One Dark Night (1983)

Also known as: Mausoleum

The Eighties. Big hair. Leg warmers. Drum machines. It's an era that's been curiously neglected in these pages but as I get older, I seem to be warming to this era of cinema more and more. One Dark Night is a nice little example of the eighties look at least, without wading into the excesses of gore and sex that some films of this time explore. And let's face it, any film that has telekinetically-levitated rotting corpses, Batman's Adam West and Pee Wee's Big Adventure's Dottie (Elizabeth Daily) on the same screen has to be worth a view. It also has one of the earliest appearances of Meg Tilly, if there are any Tilly fans still out there.

Six girls have been murdered and crammed into a closet in famous occultist Karl Raymarseivich Raymar's apartment. Knives and utensils pierce the walls and Raymar, as he was known, is dead, his death mystifying the police as they carry the corpse away, sparks shooting from his fingers. Meanwhile back at high school, Julie Wells (Tilly) wants to join an elite club called 'The Sisters', comprised of blonde Carol (Robin Evans) Leslie (Daily) and Kitty (Leslie Speights). These girls are a group of snobs and Julie wants to prove herself to them, sick of being considered a goody-two-shoes 'good girl'. To make matters even more complicated, her boyfriend Steve (David Mason Daniels) used to go out with the bitchy Carol. Carol wants to teach Julie a lesson, and convinces her to stay the night in the local mausoleum as an initiation into the club.

In a side-plot we meet Raymar's estranged daughter Olivia (Melissa Newman) who just happens to be married to Adam West! Well, he's playing a down-to-earth character called Allan. At the same mausoleum where Julie's going to spend the night, Olivia mourns her father Raymar, even though she never met him. Some time later she's visited, against Allan's wishes, by a friend of her father's, a weird white-haired man called Samuel Dockstader (Donald Hotton) who explains that they worked together on occult experiments in the past. However, Raymar delved into darker and darker territory and became a psychic 'vampire', gaining powers of telekinesis by kidnapping young girls, terrorizing them, and feeding off the bioenergy they produced. Allan is skeptical but Olivia believes him.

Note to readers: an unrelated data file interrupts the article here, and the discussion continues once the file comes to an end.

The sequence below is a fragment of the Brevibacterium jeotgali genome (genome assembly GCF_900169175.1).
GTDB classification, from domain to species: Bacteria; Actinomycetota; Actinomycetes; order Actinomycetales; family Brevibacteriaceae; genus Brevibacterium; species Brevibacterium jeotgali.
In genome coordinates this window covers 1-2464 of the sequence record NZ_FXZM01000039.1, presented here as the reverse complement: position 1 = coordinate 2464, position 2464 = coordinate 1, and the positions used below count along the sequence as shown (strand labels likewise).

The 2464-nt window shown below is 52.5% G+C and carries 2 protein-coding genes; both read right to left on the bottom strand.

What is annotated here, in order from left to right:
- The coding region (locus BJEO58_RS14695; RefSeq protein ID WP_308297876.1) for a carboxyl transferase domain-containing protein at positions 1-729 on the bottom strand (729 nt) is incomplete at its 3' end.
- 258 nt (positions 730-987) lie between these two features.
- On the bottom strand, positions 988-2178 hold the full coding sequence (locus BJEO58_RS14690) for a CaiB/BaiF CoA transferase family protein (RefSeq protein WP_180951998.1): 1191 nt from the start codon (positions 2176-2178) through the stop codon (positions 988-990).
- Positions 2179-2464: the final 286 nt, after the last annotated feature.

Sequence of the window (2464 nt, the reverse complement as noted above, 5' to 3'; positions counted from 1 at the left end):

'The sisters' drop Julie off at the mausoleum and give her a torch without a globe and and a couple of Demerols in case she cannot fall asleep. Leslie thinks they're going too far when she hears they're going to go back and scare the pants off Julie. Carol banishes Leslie from the group and eventually Steve runs into Leslie and hears about their heinous plan. He drives off to intercept Carol and Kitty. The other two girls are donning fright masks, throwing around disembodied hands and beginning their campaign of terror against Julie. Agitated by the demerols, Julie freaks out and hides under some pews. Raymar's still-sentient corpse is beginning it's own mission of horror, though. Psychic vampire that he was, Raymar's undying soul telekinetically levitates the cadavers of the mausoleum and begins terrorising Julie's two persecutors. Coffins slowly slide out of their chambers, and rotting figures float out of their chambers and towards the two girls. Eventually the screaming girls are surrounded by the hideous things and buried under a mound of decaying bodies, seemingly suffocating.

Olivia, seemingly on some kind of psychic instinct about the mayhem her late father's creating, arrives at the mausoulem. She finds Steve, who in turn is trying to find his girlfriend. They enter the chamber where Raymar resides, to find the sparking, glowing-eyed corpse has levitated itself out of it's coffin, and is draining the motionless Julie of her life essence. Can Raymar's long-lost daughter save the day, or while this remaining trio suffer the same fate as 'The sisters' and be squashed by a horde of floating cadavers?

If you're looking for sex and gore, you won't find it in One Dark Night. This is a subtle(ish) work as directed by Tom McLoughlin. The lighting and menacing music both add creepiness and the floating corpses are an effective, different touch. We're not talking zombies here. There's no life in these dead things, and they all represent different stages of decay. They're just the puppets of Raymar's vampiric spirit, which still seems to live on in it's shell in the mausoleum. The performances are all pretty stilted, but I didn't have high expectations in that area and that was fine. Elizabeth Daily doesn't convey any charm as she did in her "Dottie" days, and even Adam West is pretty nondescript in his skeptical husband role. There's no Batman to the rescue this one dark night! In the end I just wanted atmosphere which was delivered by the shadow-filled mausoleum and nicely-done makeup effects. Tom Burman and company have a nice sense of what an animated corpse would really look like and I was even slightly disturbed by a few closeup scenes, which is saying something. Raymar's fate at the hands of his daughter - I'd better not say much more - is quite startling and probably the closest the film comes to a gore scene. I didn't know makeup mirrors could have so many uses!

As the years pass the films of the eighties form a more nostalgic glow to me, and will probably feature more often in these pages. One Dark Night's a nice example of the era and I can quite recommend it for those who enjoy mood and shadow as much as splatter and exploitation.

© Boris Lugosi, 2010.

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